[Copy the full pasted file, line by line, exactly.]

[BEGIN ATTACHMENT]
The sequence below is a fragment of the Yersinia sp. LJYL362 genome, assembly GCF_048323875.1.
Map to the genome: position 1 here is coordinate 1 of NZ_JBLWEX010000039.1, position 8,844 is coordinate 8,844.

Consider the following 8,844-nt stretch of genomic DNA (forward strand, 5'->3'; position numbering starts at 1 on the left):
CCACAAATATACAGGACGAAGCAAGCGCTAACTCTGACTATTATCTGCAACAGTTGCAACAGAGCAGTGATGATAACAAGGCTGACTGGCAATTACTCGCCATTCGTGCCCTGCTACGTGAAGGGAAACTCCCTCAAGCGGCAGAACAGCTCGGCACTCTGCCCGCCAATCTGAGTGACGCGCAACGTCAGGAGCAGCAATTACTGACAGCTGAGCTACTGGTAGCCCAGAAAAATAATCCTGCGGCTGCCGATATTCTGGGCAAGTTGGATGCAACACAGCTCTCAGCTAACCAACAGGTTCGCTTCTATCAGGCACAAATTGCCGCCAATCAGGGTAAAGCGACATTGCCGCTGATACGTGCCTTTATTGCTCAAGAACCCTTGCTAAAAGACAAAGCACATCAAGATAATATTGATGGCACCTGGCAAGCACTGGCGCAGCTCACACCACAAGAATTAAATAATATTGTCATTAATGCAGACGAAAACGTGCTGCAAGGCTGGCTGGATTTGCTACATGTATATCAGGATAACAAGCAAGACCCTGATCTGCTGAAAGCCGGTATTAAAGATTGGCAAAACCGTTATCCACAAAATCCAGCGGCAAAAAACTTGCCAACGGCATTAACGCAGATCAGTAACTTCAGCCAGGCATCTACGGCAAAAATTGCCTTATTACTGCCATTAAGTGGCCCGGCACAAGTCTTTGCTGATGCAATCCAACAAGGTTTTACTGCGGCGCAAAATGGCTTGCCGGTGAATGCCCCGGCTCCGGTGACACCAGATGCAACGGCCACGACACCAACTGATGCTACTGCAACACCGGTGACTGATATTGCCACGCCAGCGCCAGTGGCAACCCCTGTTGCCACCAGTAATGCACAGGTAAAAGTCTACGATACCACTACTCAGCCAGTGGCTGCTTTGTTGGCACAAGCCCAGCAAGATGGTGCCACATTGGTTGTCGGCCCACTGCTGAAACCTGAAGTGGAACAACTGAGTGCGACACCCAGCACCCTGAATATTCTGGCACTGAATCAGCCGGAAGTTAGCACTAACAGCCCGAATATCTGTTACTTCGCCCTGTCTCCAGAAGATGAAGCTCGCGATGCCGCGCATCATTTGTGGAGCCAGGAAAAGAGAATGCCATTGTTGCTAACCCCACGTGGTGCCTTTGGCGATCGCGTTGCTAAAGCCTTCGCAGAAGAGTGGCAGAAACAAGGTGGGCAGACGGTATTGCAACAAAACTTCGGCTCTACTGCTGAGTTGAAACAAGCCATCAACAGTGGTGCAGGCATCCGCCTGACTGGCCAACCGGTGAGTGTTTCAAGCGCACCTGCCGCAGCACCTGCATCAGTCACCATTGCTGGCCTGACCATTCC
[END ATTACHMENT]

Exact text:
The sequence below is a fragment of the Yersinia sp. LJYL362 genome, assembly GCF_048323875.1.
Map to the genome: position 1 here is coordinate 1 of NZ_JBLWEX010000039.1, position 8,844 is coordinate 8,844.

Consider the following 8,844-nt stretch of genomic DNA (forward strand, 5'->3'; position numbering starts at 1 on the left):
CCACAAATATACAGGACGAAGCAAGCGCTAACTCTGACTATTATCTGCAACAGTTGCAACAGAGCAGTGATGATAACAAGGCTGACTGGCAATTACTCGCCATTCGTGCCCTGCTACGTGAAGGGAAACTCCCTCAAGCGGCAGAACAGCTCGGCACTCTGCCCGCCAATCTGAGTGACGCGCAACGTCAGGAGCAGCAATTACTGACAGCTGAGCTACTGGTAGCCCAGAAAAATAATCCTGCGGCTGCCGATATTCTGGGCAAGTTGGATGCAACACAGCTCTCAGCTAACCAACAGGTTCGCTTCTATCAGGCACAAATTGCCGCCAATCAGGGTAAAGCGACATTGCCGCTGATACGTGCCTTTATTGCTCAAGAACCCTTGCTAAAAGACAAAGCACATCAAGATAATATTGATGGCACCTGGCAAGCACTGGCGCAGCTCACACCACAAGAATTAAATAATATTGTCATTAATGCAGACGAAAACGTGCTGCAAGGCTGGCTGGATTTGCTACATGTATATCAGGATAACAAGCAAGACCCTGATCTGCTGAAAGCCGGTATTAAAGATTGGCAAAACCGTTATCCACAAAATCCAGCGGCAAAAAACTTGCCAACGGCATTAACGCAGATCAGTAACTTCAGCCAGGCATCTACGGCAAAAATTGCCTTATTACTGCCATTAAGTGGCCCGGCACAAGTCTTTGCTGATGCAATCCAACAAGGTTTTACTGCGGCGCAAAATGGCTTGCCGGTGAATGCCCCGGCTCCGGTGACACCAGATGCAACGGCCACGACACCAACTGATGCTACTGCAACACCGGTGACTGATATTGCCACGCCAGCGCCAGTGGCAACCCCTGTTGCCACCAGTAATGCACAGGTAAAAGTCTACGATACCACTACTCAGCCAGTGGCTGCTTTGTTGGCACAAGCCCAGCAAGATGGTGCCACATTGGTTGTCGGCCCACTGCTGAAACCTGAAGTGGAACAACTGAGTGCGACACCCAGCACCCTGAATATTCTGGCACTGAATCAGCCGGAAGTTAGCACTAACAGCCCGAATATCTGTTACTTCGCCCTGTCTCCAGAAGATGAAGCTCGCGATGCCGCGCATCATTTGTGGAGCCAGGAAAAGAGAATGCCATTGTTGCTAACCCCACGTGGTGCCTTTGGCGATCGCGTTGCTAAAGCCTTCGCAGAAGAGTGGCAGAAACAAGGTGGGCAGACGGTATTGCAACAAAACTTCGGCTCTACTGCTGAGTTGAAACAAGCCATCAACAGTGGTGCAGGCATCCGCCTGACTGGCCAACCGGTGAGTGTTTCAAGCGCACCTGCCGCAGCACCTGCATCAGTCACCATTGCTGGCCTGACCATTCC